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    Sens. Cramer, Padilla Introduce Bipartisan Bill to Increase Number of Aircraft Available to Fight Wildfires

    WASHINGTON – U.S. Senators Kevin Cramer (R-ND) and Alex Padilla (D-CA) introduced legislation to make states eligible to receive excess planes from the Department of Defense (DoD) to increase their wildfire suppression and emergency response capabilities. The Emergency Aircraft Act would also remove the current cap on how many excess planes DoD can transfer to other federal agencies for wildfire suppression purposes.

    “The Emergency Aircraft Act of 2022 removes arbitrary caps on the transfer of excess military aircraft to the Forest Service, states, and those on the frontline fighting fires. This bill is a no-brainer to aid our wildfire fighting capabilities,” said Senator Cramer.

    “After years of increasingly catastrophic wildfires in California, it has become clear that the federal government must do more to support suppression efforts to get fires under control quickly, as well as support search and rescue efforts to keep our communities safe,” said Senator Padilla. “This commonsense bill will increase the tools at our disposal, including by allowing states – like California – to secure excess military aircraft to augment our aerial firefighting fleet.”

     

    Currently, DoD has a program to transfer excess aircraft to federal agencies for wildfire suppression, but they are arbitrarily capped at transferring only seven aircraft total to each agency. As wildfire fire activity has exploded in the past few years, states have stepped up and greatly increased their own wildfire suppression capacity. States should also be allowed to utilize excess DoD aircraft to increase suppression capabilities, put fires out faster, and increase search and rescue capabilities.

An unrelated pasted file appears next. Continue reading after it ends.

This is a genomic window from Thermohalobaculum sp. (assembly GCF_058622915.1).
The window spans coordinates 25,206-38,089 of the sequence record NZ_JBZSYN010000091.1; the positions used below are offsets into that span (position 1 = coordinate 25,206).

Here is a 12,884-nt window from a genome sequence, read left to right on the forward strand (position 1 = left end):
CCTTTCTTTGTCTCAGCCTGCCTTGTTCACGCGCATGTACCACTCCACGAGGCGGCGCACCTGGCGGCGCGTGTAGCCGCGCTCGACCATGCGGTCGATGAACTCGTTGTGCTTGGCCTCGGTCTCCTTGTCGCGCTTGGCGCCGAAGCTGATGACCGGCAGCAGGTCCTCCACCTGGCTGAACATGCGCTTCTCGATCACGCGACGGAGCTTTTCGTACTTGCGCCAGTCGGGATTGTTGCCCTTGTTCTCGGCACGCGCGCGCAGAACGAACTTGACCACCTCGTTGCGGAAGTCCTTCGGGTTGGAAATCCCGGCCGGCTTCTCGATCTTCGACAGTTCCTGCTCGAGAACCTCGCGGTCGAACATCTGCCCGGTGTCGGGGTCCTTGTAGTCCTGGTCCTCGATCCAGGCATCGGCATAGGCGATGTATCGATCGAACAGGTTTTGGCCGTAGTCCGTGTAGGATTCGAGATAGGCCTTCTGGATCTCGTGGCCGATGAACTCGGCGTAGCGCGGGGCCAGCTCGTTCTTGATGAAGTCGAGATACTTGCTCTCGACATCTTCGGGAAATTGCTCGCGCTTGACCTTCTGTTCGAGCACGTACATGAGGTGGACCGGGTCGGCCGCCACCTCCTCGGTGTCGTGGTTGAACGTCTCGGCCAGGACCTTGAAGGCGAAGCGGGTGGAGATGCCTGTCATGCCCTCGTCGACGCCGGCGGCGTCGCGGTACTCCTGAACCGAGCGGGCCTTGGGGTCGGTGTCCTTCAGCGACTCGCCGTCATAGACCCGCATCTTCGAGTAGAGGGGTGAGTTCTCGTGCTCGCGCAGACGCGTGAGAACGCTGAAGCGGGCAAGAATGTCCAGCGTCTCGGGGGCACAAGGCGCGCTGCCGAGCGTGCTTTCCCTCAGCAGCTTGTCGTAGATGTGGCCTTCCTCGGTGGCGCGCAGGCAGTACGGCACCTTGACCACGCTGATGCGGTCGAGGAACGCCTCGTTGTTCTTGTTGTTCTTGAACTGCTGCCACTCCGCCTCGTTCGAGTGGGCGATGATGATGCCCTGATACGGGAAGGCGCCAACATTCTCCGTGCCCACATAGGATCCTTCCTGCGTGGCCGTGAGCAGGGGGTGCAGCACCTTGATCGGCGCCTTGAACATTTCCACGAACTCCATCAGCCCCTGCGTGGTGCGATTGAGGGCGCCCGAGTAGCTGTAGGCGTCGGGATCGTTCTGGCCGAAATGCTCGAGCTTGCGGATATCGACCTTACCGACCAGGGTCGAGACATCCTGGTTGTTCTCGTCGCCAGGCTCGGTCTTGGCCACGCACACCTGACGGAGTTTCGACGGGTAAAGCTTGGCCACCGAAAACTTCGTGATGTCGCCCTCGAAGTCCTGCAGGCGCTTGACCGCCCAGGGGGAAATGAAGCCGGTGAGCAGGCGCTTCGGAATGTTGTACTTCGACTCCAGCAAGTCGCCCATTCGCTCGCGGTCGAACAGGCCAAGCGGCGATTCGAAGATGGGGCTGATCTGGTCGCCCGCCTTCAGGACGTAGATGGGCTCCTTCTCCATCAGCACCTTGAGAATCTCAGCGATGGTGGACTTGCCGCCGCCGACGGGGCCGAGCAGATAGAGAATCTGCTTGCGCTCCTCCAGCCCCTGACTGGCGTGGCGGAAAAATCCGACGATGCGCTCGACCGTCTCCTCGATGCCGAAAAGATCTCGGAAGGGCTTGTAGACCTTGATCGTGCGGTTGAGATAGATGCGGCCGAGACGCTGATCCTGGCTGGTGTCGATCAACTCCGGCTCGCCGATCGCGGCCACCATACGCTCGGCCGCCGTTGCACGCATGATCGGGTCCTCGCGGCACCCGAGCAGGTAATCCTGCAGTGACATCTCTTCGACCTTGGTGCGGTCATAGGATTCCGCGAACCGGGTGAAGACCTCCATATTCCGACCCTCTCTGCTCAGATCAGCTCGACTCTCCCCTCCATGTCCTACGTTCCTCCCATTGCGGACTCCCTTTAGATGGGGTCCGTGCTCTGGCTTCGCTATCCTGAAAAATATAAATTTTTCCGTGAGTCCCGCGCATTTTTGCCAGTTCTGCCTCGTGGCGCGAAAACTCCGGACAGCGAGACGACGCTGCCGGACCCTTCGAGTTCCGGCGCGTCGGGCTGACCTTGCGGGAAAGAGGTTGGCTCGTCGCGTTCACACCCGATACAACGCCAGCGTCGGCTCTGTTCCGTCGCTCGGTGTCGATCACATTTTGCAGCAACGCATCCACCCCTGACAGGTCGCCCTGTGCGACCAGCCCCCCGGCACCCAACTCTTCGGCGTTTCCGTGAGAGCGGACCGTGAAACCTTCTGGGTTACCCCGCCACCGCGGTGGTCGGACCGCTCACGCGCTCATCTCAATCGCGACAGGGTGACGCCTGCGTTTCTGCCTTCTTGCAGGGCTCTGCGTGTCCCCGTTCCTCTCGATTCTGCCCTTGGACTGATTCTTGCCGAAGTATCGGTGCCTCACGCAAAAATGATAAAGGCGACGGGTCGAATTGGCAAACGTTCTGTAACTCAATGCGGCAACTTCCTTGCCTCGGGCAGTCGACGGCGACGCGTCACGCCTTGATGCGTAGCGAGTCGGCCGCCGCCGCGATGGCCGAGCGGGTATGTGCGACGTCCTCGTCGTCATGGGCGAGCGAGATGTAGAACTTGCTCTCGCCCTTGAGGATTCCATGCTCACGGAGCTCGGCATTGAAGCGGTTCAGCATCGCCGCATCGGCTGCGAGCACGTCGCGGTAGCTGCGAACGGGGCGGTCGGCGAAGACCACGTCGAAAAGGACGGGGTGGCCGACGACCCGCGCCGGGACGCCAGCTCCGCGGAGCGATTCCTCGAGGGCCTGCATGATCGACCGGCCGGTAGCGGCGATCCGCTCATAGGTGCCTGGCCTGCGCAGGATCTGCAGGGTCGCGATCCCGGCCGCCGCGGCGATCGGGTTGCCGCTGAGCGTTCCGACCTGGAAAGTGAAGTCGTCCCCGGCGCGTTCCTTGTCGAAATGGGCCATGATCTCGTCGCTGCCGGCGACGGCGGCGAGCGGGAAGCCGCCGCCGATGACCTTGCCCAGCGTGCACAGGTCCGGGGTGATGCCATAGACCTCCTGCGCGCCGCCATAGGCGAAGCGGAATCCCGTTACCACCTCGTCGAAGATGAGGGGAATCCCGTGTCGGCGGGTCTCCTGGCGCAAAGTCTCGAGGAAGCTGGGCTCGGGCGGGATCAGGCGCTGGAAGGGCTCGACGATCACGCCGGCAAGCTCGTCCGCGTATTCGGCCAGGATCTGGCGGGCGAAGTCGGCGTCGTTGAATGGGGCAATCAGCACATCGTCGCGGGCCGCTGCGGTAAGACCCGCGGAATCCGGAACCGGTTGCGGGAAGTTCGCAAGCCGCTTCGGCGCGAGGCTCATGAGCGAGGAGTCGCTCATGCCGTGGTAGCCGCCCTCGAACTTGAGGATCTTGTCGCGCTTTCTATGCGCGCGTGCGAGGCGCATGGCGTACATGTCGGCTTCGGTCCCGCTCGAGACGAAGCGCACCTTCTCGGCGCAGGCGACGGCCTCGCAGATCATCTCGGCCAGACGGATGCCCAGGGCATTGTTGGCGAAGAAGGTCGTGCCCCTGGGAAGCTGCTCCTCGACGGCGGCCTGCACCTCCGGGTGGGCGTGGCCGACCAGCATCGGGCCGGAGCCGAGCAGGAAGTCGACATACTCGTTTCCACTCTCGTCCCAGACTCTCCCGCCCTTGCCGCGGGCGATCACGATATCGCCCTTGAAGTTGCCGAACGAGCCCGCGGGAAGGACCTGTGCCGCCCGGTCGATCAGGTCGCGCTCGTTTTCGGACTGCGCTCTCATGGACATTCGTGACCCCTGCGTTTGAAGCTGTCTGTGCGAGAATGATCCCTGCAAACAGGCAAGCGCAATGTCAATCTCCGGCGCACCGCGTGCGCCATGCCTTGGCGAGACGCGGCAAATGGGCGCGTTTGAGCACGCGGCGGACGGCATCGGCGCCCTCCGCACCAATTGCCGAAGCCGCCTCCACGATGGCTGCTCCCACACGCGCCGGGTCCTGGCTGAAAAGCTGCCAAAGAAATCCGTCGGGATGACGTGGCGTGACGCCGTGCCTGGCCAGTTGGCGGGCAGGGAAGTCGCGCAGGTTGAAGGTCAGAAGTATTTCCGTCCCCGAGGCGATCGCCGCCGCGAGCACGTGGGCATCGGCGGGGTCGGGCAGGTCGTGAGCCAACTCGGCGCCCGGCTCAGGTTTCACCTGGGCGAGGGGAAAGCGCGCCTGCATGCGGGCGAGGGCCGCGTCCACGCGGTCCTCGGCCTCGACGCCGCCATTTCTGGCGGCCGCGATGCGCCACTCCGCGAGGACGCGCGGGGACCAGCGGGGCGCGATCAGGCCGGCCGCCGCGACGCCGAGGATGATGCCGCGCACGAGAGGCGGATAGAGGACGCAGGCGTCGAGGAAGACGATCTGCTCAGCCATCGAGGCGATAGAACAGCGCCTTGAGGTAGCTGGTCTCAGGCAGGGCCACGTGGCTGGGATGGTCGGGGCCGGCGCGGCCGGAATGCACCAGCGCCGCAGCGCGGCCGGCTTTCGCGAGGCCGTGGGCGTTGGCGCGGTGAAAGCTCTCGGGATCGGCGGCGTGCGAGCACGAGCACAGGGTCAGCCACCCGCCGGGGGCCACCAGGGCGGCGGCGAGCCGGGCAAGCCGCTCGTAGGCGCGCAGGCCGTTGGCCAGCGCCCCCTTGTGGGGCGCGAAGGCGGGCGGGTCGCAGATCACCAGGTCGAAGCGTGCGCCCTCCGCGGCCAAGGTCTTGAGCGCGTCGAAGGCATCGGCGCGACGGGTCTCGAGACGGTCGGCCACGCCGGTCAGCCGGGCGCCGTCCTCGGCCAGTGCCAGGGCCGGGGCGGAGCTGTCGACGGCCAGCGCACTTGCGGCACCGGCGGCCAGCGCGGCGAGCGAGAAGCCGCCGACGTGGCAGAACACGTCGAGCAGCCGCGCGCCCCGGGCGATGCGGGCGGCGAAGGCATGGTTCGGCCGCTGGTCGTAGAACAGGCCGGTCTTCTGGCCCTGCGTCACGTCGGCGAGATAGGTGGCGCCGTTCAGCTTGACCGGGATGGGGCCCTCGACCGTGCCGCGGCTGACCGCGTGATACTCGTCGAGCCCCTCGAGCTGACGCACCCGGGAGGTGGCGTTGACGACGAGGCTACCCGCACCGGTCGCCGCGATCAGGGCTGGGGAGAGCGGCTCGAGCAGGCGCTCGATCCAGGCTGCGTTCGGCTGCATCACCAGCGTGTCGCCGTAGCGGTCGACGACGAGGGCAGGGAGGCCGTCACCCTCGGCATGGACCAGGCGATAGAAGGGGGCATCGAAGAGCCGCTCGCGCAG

The bipartisan Emergency Aircraft Act of 2022 would:

    • Remove the arbitrary cap (currently 7) on how many excess aircraft DOD can transfer to federal agencies for wildfire suppression efforts;
    • Allow states to receive excess DoD aircraft;
    • Expand the uses for these transferred aircraft from just “wildfire suppression purposes” to include purposes of “wildfire suppression, search and rescue, or emergency operations pertaining to wildfires;” and
    • Mandate an annual report from DoD to the House and Senate Armed Services Committees on aircraft transferred during the previous fiscal year.
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    AerialFire Staff
    AerialFire Magazine strives to provide you with breaking aerial firefighting industry news and information.

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